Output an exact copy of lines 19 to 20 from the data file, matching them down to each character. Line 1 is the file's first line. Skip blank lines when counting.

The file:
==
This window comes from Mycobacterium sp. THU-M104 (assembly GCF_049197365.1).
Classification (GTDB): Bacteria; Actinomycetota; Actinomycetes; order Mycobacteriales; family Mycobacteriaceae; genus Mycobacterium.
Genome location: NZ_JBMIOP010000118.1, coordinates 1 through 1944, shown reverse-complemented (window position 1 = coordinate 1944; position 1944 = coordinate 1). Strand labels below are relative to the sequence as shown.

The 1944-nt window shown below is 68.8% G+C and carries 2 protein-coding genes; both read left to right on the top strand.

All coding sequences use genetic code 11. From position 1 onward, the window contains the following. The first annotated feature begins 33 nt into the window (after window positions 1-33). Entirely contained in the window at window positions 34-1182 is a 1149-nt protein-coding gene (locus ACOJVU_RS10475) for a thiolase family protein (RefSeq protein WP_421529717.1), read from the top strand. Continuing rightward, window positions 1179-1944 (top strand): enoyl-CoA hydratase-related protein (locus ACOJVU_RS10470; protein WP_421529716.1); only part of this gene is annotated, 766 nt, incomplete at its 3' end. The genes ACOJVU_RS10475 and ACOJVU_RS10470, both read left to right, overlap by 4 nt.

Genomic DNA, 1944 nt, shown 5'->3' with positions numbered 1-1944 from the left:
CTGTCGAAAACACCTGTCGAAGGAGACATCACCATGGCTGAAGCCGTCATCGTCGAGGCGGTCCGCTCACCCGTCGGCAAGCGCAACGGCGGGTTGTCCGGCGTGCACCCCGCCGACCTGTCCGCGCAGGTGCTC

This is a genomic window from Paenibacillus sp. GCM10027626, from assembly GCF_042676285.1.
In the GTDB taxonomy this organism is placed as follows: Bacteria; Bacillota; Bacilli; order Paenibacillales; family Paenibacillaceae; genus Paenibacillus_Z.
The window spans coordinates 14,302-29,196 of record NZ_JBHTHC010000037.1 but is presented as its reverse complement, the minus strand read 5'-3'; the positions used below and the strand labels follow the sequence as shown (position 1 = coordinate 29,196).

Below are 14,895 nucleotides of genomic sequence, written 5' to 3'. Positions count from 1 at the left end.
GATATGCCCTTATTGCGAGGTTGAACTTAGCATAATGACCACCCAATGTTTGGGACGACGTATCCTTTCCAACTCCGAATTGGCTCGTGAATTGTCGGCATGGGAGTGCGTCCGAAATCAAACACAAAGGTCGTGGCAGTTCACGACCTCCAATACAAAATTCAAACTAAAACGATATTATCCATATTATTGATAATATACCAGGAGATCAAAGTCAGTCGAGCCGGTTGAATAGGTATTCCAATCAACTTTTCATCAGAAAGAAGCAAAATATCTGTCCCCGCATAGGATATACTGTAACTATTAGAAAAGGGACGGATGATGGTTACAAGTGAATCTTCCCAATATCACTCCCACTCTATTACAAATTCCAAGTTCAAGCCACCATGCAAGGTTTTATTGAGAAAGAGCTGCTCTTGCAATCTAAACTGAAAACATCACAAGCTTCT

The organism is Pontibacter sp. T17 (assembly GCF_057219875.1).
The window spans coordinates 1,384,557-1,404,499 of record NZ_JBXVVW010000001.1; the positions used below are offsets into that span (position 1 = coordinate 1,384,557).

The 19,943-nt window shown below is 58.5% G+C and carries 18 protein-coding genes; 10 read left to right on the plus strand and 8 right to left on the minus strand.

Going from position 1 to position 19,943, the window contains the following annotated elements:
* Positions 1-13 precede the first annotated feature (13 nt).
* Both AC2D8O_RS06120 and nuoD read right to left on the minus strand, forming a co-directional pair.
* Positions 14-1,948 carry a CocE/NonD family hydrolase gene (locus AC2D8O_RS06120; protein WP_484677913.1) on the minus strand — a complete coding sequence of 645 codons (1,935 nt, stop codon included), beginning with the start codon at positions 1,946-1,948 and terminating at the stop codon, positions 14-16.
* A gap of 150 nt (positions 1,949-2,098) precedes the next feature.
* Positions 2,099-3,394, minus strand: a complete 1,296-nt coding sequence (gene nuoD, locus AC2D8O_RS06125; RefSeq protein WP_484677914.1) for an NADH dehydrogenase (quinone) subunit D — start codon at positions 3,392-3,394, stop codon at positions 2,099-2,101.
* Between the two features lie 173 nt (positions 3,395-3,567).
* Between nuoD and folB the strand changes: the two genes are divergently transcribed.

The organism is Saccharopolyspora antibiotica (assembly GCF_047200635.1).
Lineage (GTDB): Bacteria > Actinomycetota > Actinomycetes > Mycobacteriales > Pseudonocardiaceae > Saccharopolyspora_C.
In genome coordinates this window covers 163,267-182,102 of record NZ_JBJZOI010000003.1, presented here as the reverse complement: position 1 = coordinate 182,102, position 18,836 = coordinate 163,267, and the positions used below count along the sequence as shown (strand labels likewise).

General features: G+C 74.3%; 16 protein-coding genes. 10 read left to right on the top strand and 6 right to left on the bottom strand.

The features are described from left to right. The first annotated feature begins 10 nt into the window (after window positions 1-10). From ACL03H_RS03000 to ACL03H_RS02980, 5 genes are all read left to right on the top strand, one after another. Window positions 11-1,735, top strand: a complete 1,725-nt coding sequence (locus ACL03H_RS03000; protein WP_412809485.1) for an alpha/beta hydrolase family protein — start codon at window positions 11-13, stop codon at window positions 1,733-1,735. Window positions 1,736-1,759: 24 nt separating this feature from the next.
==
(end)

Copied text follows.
* Positions 14-1,948 carry a CocE/NonD family hydrolase gene (locus AC2D8O_RS06120; protein WP_484677913.1) on the minus strand — a complete coding sequence of 645 codons (1,935 nt, stop codon included), beginning with the start codon at positions 1,946-1,948 and terminating at the stop codon, positions 14-16.
* A gap of 150 nt (positions 1,949-2,098) precedes the next feature.